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Malnutrition as the new ‘normal’

Halimo Hassan (1 year and 2 months) and mother Khayro Ali Hassan (30) in a remote health centre in Filtu, Somali Region. Halimo is being treated for severe acute malnutrition with the support of International NGO Concern Worldwide. Photo: Jennifer Nolan/
Halimo Hassan (1 year and 2 months) and mother Khayro Ali Hassan (30) in a remote health centre in Filtu, Somali Region. Halimo is being treated for severe acute malnutrition with the support of International NGO Concern Worldwide. Photo: Jennifer Nolan/
News11 December 2018Anushree Rao

Take a few minutes to digest this. Twenty-two percent of the world’s children are too short for their age, nearly eight percent are too thin, and around six percent are overweight. Fewer than one in five young children (6-24 months) are eating the basic diet they need for healthy growth.

The world’s future scientists, economists, lawyers, doctors, farmers, teachers, artists, and every other profession you can imagine, are growing with weak bodies and brains. Every country in the world is malnourished. Poor nutrition is costing the global economy US 3.5 trillion dollars year after year.It baffles me that a universal problem of this scale is not making the headlines more often. Has malnutrition become the new normal? Why is slow progress towards the global nutrition targets acceptable? What will it take to get those in power to prioritise a problem that weakens the very foundation of their human and economic capital?  

The 2018 Global Nutrition Report (GNR), released last week, once again shines a light on the burden of, and progress made on, malnutrition. The report comprehensively reviews a wide range of data in order to understand the extent of the problem and the data gaps that remain. For example, micronutrient deficiencies continue to be a data black hole, despite affecting billions of individuals. An interesting feature of this year’s report is the data on the most basic factor underlying malnutrition - diets. Be it among infants, adolescents, or adults, the majority of diets are predominantly unhealthy, and poor diets are a leading risk factor for the Global Burden of Disease.  So while the report highlights data gaps, it also shows that we are not doing enough even with the data we have and the known solutions.

Attention required

A major area requiring attention is malnutrition (of all forms) in fragile and conflict contexts. Improving nutrition is already a complex and multi-sectoral challenge, and the contexts of crises add further layers of complexity to this. The likelihood of concurrent wasting and stunting is higher in these contexts, and by 2030, the bigger share of extreme poor will live in countries which can be described as fragile and/or conflict-affected.  We cannot afford to sit back and wait for solutions to emerge on their own.  The global community needs to encourage the synergy of humanitarian and development financing and implementation, alongside peacebuilding for nutrition; and we need more learning of what works in these contexts.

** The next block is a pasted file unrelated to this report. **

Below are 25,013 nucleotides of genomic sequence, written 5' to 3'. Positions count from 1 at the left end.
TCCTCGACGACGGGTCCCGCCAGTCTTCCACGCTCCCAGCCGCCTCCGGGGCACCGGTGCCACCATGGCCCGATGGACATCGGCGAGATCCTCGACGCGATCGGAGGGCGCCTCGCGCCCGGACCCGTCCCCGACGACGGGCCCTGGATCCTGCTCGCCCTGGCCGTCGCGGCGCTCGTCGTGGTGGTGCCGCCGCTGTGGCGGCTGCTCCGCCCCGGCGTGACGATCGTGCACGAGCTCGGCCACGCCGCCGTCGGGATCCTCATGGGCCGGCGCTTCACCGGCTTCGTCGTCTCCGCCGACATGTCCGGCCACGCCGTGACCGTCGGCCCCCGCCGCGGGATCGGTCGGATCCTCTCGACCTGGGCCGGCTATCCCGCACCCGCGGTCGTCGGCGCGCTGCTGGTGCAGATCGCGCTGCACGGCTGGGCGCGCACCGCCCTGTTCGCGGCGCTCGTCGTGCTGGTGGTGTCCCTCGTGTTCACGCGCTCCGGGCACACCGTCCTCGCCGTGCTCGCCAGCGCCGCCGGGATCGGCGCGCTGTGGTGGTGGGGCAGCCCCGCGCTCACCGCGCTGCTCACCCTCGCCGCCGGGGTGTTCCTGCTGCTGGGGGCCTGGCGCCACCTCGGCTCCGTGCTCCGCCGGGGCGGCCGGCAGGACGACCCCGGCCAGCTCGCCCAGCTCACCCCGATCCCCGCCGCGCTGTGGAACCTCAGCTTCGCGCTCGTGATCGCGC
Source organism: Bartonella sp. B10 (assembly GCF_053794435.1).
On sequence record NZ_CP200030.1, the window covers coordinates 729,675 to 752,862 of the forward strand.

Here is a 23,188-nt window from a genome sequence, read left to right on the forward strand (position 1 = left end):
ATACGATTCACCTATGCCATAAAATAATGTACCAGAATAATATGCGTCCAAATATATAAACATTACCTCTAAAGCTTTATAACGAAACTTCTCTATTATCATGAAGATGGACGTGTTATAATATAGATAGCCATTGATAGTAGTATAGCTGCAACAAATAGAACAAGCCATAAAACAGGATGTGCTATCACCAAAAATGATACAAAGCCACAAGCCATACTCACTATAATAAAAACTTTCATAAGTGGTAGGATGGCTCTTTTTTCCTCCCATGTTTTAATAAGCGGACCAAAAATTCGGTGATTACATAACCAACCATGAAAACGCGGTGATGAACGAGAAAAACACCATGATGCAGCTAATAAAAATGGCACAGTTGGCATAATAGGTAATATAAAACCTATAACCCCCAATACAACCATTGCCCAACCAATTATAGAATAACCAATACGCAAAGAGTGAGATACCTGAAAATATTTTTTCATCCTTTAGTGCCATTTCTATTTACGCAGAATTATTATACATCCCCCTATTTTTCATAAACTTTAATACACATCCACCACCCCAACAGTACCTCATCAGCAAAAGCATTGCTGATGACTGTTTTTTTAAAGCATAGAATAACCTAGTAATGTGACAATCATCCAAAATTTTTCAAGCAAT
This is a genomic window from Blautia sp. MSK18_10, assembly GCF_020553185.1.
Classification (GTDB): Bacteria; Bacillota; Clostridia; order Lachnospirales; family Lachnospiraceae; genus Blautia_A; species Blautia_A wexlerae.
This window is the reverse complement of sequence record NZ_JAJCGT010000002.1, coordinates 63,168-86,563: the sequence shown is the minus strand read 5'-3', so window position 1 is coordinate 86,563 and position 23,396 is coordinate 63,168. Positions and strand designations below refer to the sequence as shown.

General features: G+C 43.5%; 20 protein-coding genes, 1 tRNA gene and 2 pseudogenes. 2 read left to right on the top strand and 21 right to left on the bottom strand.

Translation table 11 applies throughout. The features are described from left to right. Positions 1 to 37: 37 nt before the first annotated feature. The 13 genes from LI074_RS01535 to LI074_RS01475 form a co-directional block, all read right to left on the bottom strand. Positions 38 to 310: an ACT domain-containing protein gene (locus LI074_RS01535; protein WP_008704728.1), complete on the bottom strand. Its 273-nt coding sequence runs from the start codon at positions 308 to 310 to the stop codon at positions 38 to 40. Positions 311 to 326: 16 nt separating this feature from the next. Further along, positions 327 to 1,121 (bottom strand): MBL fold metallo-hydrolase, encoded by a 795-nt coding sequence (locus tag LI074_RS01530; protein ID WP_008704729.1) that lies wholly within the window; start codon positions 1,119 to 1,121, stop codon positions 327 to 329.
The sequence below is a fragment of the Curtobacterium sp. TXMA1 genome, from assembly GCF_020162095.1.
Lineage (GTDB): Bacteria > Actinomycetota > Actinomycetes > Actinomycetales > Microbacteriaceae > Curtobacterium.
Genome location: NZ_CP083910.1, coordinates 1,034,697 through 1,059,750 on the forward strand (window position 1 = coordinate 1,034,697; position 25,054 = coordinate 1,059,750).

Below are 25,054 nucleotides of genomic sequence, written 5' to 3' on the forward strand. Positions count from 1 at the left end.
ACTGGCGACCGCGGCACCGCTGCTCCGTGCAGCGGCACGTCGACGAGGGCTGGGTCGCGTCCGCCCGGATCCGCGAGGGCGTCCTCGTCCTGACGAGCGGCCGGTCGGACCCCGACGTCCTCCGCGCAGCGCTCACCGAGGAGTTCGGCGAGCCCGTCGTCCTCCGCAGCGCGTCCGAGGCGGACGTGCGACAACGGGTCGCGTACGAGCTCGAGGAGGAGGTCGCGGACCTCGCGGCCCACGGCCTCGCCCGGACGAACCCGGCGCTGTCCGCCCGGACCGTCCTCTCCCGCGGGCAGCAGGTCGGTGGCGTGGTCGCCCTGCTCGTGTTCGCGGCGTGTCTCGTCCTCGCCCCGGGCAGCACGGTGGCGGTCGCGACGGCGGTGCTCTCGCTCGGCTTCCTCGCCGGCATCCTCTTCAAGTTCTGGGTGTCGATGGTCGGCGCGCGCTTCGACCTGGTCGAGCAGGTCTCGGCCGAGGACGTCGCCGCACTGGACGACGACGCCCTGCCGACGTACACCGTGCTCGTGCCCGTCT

It would be unfair to say there has been no progress on malnutrition, but it is clearly too slow, inadequate, and uneven. More than 150 countries now have national nutrition plans, more than half of which are multi-sectoral, although target setting and financing of plans to realise them needs improvement. Collectively donors have met their 2013 Nutrition for Growth (N4G) financing pledge, and there has been a meagre increase in their spending on obesity and Non-Communicable Diseases (NCDs). However, individually some donors are off track and the overall financing is woefully below what is needed.  We have reduced childhood stunting by 10 per cent between 2000 and 2017, but is a 10 per cent reduction enough, when more than 150 million children are stunted?

The report is however, hopeful. It states that “we are at a crossroads… but opportunities to end malnutrition have never been greater,” and offers five steps towards speeding up progress against malnutrition and combatting the risk of reversing the gains already made. These focus on comprehensive and integrated programmes, better data and its efficient use, improved target setting and commitments, a focus on healthy diets, and enhanced quantity and quality of financing.  

14 month old Anger Adim Garang, a boy, is one of twins admitted to the outpatient therapeutic program (OTP) run by Concern in Maduany in Aweil North, South Sudan. Pictured here with Monica Mawien a supervisor with the Concern community nutrition team. Photo: Kieran McConville/ Concern Worldwide
Nutrition staff in South Sudan weigh Anger Adim Garang. Photo: Kieran McConville/ Concern Worldwide

Looking forward

In 2020, we will have only ten more years to meet the 17 Global Goals, 12 of which are nutrition-relevant.  Also in 2020, Japan has committed to host a global nutrition summit. All of us, irrespective of the stakeholder group we belong to - national governments, donors, civil society, private sector, research and academia, or the UN - ought to seize this opportunity to ensure that the children and young people, who will shape our world’s future, have the right foundation to do so effectively, starting with good nutrition.

I personally hope to see the GNR in 2021 focus on the success of the Japan summit, and the leap we have taken on policy and programming for nutrition, based on existing and new data. A report, which no longer presents malnutrition as the new normal.

Disclaimer: I sit on the Independent Expert Group of the Global Nutrition Report.

Anushree Rao

Senior Policy Officer (Nutrition)

Apoline Niyosenge is taught how to wash her hands properly by Concern community worker Abel Bamwisho, DRC. Photo: Pamela Tulizo

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